With their session almost over, Greg Stumbo (Democrat—Prestonburg) won’t allow a floor vote on Industrial Hemp Senate bill 50.
He has been opposed to the bill for many reasons and that had taken place even though the bill passed the Kentucky senate and both sub-committees in the Kentucky House.
At a recent town hall Rep. McKee (Democrat—Cynthiana) had to face over 70 Kentucky farmers and their support for Hemp farming in Kentucky before he bowed to their commands.
Many analysts believe that any public servant seen as an obstruction to agro-centric job creation bills such as this will get no mercy when it comes time to vote in the next election. Americans are more and more removing party affiliation and replacing it with Pro-jobs moniker. American voters are no longer prepared to forgive such votes for party loyalty.
In a recent survey by the Louisville Courier Journal, 65% of Kentucky respondents said it was time for Industrial Hemp to bring Kentucky back to the forefront of agriculture in America.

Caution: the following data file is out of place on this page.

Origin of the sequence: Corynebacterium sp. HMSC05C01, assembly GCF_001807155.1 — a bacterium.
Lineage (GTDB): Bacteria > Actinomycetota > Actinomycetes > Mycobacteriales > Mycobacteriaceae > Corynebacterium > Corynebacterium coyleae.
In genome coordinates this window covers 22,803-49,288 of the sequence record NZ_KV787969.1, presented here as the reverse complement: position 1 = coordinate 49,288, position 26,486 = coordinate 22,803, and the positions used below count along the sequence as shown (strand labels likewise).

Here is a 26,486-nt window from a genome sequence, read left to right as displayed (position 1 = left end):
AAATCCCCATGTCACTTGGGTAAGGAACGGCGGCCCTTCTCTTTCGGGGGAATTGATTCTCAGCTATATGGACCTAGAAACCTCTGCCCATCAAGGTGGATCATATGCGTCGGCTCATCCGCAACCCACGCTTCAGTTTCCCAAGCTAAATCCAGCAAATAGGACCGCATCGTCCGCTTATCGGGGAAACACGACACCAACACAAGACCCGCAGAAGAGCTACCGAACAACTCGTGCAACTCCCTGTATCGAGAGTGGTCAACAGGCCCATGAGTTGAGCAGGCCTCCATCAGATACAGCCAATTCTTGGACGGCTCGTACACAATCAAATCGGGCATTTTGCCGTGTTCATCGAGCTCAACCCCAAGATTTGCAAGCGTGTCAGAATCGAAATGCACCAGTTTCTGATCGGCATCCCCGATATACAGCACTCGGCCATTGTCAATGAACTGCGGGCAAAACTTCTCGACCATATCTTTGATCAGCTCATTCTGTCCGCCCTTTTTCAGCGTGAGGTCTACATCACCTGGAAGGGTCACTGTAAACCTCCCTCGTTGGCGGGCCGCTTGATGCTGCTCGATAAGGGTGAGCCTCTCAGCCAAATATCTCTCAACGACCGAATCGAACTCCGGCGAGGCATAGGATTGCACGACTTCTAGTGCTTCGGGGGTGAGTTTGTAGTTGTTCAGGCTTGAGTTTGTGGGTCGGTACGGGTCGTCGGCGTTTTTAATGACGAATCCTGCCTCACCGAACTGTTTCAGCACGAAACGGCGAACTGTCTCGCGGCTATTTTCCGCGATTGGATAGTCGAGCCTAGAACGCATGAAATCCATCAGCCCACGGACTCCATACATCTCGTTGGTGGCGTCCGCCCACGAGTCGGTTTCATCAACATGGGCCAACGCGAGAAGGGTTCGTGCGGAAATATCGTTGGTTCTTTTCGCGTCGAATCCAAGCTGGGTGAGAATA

Steven Wilson of the Central Missouri Industrial Hemp Network said, “With a history of Hemp production and a willing farmer base to harvest the raw material, it makes no sense to keep fighting over a simple issue. Both Democrats and Republicans in state and Federal positions are going to have to answer what they stand for—Government or family? With 31 countries farming Hemp and annual sales over 400 million the window for entry is going to close. American farmers can’t wait forever to save America.”
Senator Jason Holsman (Democrat—Kansas City) has proposed a Hemp farming bill for Missouri. With states like Colorado and Washington moving ahead with reform, the first states to do so will benefit greatly from the job and wealth creation.